Politics Pelosi blasts Trump tax practices as a 'disdain for America's working families'
Pelosi says Democrats 'have our options' when asked about impeaching Trump if he replaces Ginsburg
Ruth Bader Ginsburg's death less than two months before the election has fueled a fierce debate over the timing of her replacement. Democrats are demanding Republicans wait until at least the results of the Nov. 3 election. They say pushing through a nominee before then would be hypocritical after denying then-President Barack Obama's nominee Merrick Garland a vote in 2016, citing the proximity of the election, which was nearly eight months away. Republicans argue this situation is different because the same party controls the White House and the Senate.
Speaker Nancy Pelosi (D-Calif.) on Monday blasted President Trump over a New York Times report detailing how he has largely avoided paying income taxes and received money from foreign sources as president.
The New York Timesand found that the president only paid $750 in federal income taxes in both 2016 and 2017, and paid no income taxes at all in 10 of the previous 15 years largely because he reported losing more money than he earned.
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"Let's come back to what we take an oath to protect and defend. This president is the commander in chief. He has exposure to the tune of hundreds of millions of dollars. To whom? the public has a right to know," Pelosi said during an interview on MSNBC's "Andrea Mitchell Reports."
"It's a disdain for America's working families. It's not right," Pelosi said. "Any sense of an ethical, fair, moral approach to governance and respect for the people? Paying your fair share, Mr. President."
The Times reported that Trump was able to leverage business losses to avoid paying taxes on "The Apprentice" income but has a number of sizable loans coming due in the next few years.
The Times report, which was published Sunday, also found that Trump has received millions of dollars from foreign sources while serving as president from his golf properties and licensing deals, while he or his companies and paid more than $300,000 in taxes in Panama, India and the Philippines.
Battleground voters not buying Trump's tough talk on China, new poll shows
Voters in 12 battleground states see pandemics as a bigger concern than China, a new survey shows.Terrorism — long top of mind in the years after the attacks of Sept. 11, 2001 — has faded as a predominant concern. It has been usurped by worry about global pandemics, according to a survey by Democratic pollster Geoff Garin of voters in 12 states most likely to determine control of the White House and the Senate.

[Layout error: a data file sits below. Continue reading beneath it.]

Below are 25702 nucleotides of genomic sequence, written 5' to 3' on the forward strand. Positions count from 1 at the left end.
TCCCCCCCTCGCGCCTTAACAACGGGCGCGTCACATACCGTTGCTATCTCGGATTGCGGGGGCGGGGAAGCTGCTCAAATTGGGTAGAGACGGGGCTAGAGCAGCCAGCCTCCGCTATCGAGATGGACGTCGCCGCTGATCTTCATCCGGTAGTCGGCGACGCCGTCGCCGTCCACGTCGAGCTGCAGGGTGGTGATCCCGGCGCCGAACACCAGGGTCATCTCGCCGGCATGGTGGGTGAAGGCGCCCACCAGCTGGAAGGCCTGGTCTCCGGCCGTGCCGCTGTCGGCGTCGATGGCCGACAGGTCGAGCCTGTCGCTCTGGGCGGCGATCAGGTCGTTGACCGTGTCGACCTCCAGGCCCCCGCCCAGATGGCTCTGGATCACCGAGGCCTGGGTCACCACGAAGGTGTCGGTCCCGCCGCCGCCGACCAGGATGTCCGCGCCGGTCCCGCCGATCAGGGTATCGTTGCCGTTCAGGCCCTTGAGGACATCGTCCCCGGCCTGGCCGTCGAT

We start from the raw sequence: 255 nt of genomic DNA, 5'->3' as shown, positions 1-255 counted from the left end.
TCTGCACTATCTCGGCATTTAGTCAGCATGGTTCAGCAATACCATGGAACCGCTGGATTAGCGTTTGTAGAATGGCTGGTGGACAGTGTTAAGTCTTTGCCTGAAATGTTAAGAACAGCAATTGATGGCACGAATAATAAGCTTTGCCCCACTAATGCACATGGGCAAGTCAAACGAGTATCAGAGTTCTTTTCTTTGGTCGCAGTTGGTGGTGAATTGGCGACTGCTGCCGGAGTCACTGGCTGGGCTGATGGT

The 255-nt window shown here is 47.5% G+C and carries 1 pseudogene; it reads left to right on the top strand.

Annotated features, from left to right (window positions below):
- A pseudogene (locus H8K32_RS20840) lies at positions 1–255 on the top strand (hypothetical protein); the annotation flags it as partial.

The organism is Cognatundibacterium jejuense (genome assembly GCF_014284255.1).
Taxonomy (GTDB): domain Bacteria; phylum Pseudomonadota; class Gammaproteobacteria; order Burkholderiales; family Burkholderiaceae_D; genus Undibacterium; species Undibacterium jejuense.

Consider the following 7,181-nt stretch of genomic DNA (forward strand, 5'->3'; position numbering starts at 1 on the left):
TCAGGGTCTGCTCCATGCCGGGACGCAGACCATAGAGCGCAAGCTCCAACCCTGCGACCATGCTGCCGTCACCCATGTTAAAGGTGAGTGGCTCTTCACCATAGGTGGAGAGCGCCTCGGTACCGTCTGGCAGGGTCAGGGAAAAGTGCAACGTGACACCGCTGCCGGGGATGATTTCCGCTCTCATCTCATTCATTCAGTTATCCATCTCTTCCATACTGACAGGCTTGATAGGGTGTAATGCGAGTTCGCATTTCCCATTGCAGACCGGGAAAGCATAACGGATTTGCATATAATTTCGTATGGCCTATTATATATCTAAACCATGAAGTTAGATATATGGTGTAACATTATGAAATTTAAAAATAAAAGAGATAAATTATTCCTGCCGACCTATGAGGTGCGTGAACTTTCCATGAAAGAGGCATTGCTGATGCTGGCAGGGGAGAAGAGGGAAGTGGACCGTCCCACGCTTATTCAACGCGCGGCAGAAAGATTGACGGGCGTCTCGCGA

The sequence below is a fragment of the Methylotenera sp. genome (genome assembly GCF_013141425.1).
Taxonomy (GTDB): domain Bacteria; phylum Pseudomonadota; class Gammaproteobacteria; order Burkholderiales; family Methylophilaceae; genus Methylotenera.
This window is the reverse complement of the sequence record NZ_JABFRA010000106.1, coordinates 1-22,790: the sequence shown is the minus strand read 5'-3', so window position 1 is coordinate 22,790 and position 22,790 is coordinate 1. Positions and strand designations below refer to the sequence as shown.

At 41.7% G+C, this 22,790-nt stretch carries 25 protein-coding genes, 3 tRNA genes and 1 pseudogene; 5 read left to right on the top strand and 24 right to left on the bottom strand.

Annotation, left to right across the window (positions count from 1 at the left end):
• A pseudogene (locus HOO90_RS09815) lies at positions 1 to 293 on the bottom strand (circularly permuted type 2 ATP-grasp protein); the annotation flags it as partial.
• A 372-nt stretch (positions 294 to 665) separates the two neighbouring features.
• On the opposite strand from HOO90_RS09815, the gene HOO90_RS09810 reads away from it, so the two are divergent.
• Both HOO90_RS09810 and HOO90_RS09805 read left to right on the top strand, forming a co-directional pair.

Trump called the report "totally fake news" during a press briefing on Sunday and said that his taxes remain under audit by the IRS.
A lawyer for the Trump Organization told the New York Times that "[o]ver the past decade, President Trump has paid tens of millions of dollars in personal taxes to the federal government, including paying millions in personal taxes since announcing his candidacy in 2015."
The House Ways and Means Committee has filed a lawsuit to request Trump's tax returns that remains ongoing.
Pelosi also addressed a letter that she sent to House Democrats on Sunday,, preparing them for the possibility that neither Trump nor Democratic presidential nominee Joe Biden may win an outright Electoral College victory and the House would have to decide the winner of the presidency.
That scenario, which last occurred in 1876, would entail every state's delegation receiving a single vote. Republicans currently have a majority in 26 state delegations over Democrats' 22.
President Donald Trump and Joe Biden brace for vicious match-up in first presidential debate in Cleveland
Analysts expect a bruising first presidential debate hinged on personal attacks as the Biden and Trump face off for the first time in Cleveland.President Trump dismisses a New York Times report alleging years of tax avoidance
The presidential election winner isn't officially chosen until Congress certifies the Electoral College vote total on Jan. 6, which comes shortly after members of the new session of Congress are sworn in.
Pelosi said that she felt compelled to write the letter explaining the need for Democrats to win as many seats as possible after Trump mused about the possibility at a rally in Pennsylvania on Saturday.
"I have been working on this for awhile. I've been watching almost every scheme he might have to steal the election," Pelosi said. "Since he went public, then so did I."
"Anything we do to increase our number in the House of state delegations of members of Congress, wherever they are, will help us hold the House and enlarge our size, win the Senate and elect Joe Biden president of the United States," she added. "So this has a collateral benefit, but at the same time, ensuring us against the mess that the president would like to create for our country."
Trump said on Saturday that "I don't want to end up in the Supreme Court and I don't want to go back to Congress either, even though we have an advantage if we go back to Congress - does everyone understand that?"
'You have the power': Kamala Harris urges voters to oppose Trump, Senate GOP over Supreme Court nominee
Sen. Kamala Harris, the Democratic vice presidential nominee, urged voters to oppose President Trump and GOP senators over their Supreme Court nominee.Harris blasts Barrett over Roe
"I think it's 26 to 22 or something because it's counted one vote per state, so we actually have an advantage. Oh, they're going to be thrilled to hear that," Trump said.
Video: Employers Are Giving Time Off to Vote (Veuer)
'Mailmen selling ballots. Dumped in rivers. Found in creeks': Trump makes unfounded claims about mail-in voting .
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